telegraph.co.uk / By Szu Ping Chan, and agencies / 10:42AM GMT 10 Dec 2012
Italian stock markets plunged and borrowing costs shot up after Mario Monti announced that he would step down as prime minister in the coming weeks.
The FTSE Mib in Milan fell by as much as 3.5pc to 15,157.72 on Monday after the technocrat prime minister said he would resign as soon as crucial budget legislation was approved.
Italian borrowing costs also rose. The yield on 10-year government bonds climbed by almost 0.3 percentage points to 4.8147pc, while the cost of insuring Italian debt against default rose by 27 basis points to 285bps. This means that it now costs £285,000 a year to insure £10m of debt over five years.
“More volatility can be expected in the weeks running up to the election,” said Gavan Nolan, director of credit research at Markit.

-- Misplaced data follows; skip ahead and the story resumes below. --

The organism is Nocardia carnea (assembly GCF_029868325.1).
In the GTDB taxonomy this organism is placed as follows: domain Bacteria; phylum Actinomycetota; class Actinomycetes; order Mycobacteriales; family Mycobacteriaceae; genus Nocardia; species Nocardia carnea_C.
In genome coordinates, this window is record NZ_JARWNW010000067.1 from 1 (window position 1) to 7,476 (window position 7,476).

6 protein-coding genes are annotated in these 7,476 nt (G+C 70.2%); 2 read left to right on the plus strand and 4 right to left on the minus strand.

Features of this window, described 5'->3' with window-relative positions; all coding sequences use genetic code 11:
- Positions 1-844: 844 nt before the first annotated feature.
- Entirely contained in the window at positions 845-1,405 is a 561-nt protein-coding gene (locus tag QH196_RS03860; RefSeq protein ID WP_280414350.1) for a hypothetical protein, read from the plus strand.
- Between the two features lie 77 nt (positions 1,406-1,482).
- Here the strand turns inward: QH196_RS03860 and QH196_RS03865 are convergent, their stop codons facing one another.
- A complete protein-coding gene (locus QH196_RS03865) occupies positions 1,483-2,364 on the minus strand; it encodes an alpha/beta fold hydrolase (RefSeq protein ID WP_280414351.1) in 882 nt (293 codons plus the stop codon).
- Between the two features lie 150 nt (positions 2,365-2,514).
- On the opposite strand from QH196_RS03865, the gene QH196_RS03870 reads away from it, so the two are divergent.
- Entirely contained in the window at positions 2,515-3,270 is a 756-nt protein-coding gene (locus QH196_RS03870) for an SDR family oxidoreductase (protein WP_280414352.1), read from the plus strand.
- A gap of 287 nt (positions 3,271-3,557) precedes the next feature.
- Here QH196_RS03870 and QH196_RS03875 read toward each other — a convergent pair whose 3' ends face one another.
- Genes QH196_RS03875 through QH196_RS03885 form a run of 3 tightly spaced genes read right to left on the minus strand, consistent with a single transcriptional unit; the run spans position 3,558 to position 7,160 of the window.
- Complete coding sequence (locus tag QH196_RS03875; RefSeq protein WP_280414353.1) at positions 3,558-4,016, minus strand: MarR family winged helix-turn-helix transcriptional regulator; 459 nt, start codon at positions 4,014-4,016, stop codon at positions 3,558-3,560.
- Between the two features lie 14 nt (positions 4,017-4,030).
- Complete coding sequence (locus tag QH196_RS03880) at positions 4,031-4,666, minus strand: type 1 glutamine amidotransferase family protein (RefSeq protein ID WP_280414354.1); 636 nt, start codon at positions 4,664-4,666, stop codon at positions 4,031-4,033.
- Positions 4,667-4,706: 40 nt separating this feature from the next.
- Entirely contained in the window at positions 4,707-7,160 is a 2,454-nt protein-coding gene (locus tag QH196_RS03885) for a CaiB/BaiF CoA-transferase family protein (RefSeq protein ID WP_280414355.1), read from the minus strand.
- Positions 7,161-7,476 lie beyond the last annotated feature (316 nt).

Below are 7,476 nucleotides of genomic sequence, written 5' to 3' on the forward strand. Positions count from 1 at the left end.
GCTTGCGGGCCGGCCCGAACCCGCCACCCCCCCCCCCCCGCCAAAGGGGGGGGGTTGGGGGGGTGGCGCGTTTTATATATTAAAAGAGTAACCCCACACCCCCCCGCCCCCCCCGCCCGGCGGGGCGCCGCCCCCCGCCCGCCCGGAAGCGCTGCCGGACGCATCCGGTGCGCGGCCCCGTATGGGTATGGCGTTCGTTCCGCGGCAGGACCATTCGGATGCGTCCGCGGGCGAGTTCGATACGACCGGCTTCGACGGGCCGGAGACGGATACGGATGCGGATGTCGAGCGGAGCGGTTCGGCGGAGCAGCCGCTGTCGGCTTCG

The resignation also sparked a wider sell-off. Madrid’s IBEX 35 index fell 2.3pc, hit also by rising bond yields in debt-laden Spain. Luis de Guindos, the country’s economy minister, said: “Every time there are doubts … for example today in the case of Italy, when there are uncertainties about the political stability of a neighbouring country such as Italy, that immediately affects us.”
Mr Monti announced that he would resign early after Silvio Berlusconi’s party withdrew crucial support in parliament.